• Re:No Idea (Score:5, Insightful)

      by FrozenDownload (687199) on Sunday September 14, 2003 @03:36AM (#6955660) Homepage
      So now they admit that they had no idea about the validity of their own claims. Why is this not surpising?

      As far as I could tell after reading the whole article, they did not actually admit anything. The writer of the article is just coming to that conclusion via other evidence.
      • Re:No Idea (Score:2, Interesting)

        damn preview, i meant they did not actually admit anything as far as validity of their ip claims. Just history.
        • Re:No Idea (Score:4, Insightful)

          by ppanon (16583) on Sunday September 14, 2003 @05:00AM (#6955868) Homepage Journal
          If they can't show the source of the code snippets - the history - then they can't prove the direction of code copying. It could as easily have been SCO that copied from Linux, or from another common source such as BSD or (in this case) SGI. SCO should be able to use a code version repository to track checkins and changes and compare them to equivalent dates in the Linux CVS to show the snippets came from SCO. If they can't do that, then the judge should summarily dismiss the case.

          I'm not sure how McBride and co. hope to keep their ill-gotten gains after the shareholder lawsuit that's bound to arise from this. Maybe they're shuffling the money into numbered offshore accounts. I suppose it's expecting too much to imagine reprisals from the SEC or criminal fraud charges, given how Enron, Worldcom, et al turned out. <sarcasm>Yep, the potential for false reporting and stock market manipulation has really decreased and a return of investor confidence will happen real soon now.</sarcasm>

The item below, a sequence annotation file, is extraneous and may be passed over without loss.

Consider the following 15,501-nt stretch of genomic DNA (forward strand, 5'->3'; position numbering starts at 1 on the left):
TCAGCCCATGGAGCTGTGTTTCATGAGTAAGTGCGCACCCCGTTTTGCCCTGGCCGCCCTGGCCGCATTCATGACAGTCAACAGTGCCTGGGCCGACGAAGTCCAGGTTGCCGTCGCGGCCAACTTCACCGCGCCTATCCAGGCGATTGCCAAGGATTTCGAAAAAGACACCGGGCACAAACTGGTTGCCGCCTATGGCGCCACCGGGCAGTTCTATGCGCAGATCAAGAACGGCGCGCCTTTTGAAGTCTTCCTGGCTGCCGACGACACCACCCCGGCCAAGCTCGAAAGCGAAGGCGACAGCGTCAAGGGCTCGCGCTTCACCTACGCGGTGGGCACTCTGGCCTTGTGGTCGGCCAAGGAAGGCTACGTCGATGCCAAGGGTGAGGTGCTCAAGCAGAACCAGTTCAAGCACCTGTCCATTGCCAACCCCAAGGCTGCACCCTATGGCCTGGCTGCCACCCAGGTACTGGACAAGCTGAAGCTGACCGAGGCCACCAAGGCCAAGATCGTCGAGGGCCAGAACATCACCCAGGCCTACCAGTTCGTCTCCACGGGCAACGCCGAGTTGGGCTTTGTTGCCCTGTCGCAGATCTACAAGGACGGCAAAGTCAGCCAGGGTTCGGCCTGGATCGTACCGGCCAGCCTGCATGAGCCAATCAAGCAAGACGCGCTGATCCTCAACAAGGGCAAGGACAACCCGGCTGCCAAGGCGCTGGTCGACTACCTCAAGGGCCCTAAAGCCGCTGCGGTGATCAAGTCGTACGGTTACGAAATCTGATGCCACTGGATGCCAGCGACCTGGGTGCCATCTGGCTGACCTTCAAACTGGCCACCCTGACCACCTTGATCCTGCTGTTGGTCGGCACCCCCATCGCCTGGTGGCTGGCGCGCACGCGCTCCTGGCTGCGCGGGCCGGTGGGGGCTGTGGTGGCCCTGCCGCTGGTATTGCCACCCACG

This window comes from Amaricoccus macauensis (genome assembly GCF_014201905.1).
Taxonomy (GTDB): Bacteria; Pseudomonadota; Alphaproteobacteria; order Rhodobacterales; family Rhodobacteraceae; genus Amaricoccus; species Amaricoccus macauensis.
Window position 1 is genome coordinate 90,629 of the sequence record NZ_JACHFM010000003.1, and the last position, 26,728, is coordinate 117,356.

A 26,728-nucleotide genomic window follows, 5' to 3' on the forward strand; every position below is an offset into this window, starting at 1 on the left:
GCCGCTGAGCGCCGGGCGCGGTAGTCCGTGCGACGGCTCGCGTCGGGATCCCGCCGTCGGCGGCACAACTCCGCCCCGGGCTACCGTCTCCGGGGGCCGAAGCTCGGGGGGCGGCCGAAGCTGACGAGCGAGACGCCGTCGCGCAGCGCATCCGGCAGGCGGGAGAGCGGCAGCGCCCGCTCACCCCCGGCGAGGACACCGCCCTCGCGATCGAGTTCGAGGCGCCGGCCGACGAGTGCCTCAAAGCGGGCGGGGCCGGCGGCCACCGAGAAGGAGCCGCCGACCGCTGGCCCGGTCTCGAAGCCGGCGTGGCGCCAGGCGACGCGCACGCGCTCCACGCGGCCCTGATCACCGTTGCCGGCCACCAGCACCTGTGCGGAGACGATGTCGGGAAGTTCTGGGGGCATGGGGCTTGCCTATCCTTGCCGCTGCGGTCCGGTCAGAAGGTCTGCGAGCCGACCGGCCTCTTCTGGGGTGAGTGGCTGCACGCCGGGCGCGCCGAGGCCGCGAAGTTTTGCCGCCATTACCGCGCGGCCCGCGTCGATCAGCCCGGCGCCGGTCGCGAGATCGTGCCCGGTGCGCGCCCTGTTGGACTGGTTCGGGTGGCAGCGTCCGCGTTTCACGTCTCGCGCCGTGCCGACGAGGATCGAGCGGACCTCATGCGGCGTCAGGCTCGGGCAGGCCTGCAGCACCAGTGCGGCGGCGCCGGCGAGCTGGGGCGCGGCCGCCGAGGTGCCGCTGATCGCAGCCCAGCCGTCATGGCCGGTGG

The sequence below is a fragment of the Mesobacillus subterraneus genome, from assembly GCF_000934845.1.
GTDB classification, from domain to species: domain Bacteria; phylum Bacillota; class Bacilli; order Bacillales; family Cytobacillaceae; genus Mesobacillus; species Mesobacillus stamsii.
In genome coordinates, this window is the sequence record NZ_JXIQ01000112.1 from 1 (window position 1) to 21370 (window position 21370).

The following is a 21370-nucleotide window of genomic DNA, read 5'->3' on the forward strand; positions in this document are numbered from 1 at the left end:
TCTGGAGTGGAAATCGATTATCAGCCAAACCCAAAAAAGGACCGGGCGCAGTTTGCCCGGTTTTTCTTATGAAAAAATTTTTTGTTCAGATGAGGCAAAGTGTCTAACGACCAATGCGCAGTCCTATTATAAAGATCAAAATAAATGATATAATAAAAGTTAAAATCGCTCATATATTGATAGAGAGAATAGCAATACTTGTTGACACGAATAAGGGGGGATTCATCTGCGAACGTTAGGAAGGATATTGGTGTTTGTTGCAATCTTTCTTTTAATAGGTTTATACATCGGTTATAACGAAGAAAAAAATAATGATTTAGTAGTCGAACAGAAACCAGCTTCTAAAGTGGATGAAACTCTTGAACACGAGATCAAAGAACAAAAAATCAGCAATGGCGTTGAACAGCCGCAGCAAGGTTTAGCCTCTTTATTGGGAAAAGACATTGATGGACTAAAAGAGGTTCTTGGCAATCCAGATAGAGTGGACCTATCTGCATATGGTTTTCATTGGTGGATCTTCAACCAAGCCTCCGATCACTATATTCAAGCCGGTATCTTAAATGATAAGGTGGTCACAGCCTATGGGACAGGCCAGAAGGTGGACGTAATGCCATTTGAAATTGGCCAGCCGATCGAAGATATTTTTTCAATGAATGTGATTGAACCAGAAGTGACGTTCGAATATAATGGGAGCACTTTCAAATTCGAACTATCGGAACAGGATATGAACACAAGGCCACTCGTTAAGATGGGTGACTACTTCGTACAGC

• Re:No Idea (Score:2, Insightful)

            by Anonymous Coward
            That they didn't know that SGI submitted the code in question doesn't change the fact that the code was in the kernel. Now if we for the moment assume that SCO does own the rights to that code, does it matter where the code came from? It's there, in the kernel, pay for it. The author of the linked article goes from A to Z without even slowing down at any of the letters inbetween. Also that part about no SCO employee knowing the history of Unix - how does he know that? Has he interviewed all SCO employees?

            D
            • That they didn't know that SGI submitted the code in question doesn't change the fact that the code was in the kernel.

              It does change its relevance to a lawsuit that claims IBM introduced code in violation of its contracts with SCO. If SCO didn't verify the origin of the code in Linux, then it's also unlikely that they verified which O/S had the code first. It looks like they did a pattern match and assumed any positives were copied by IBM from SCO to Linux. The AT&T/BSD lawsuit gives ample precedent t
  • by Empiric (675968) * on Sunday September 14, 2003 @03:32AM (#6955647) Homepage
    "So, you see... we're associated with a Unix, and, you're associated with a Unix... well, you're financial obligations here should be obvious."
  • What threw me (Score:5, Insightful)

    by Anonymous Coward on Sunday September 14, 2003 @03:33AM (#6955651)
    1. SCO shows code snippets to stockholders and says "here are infringing code snippets"
    2. People actually look at code snippets, point out they are non-infringing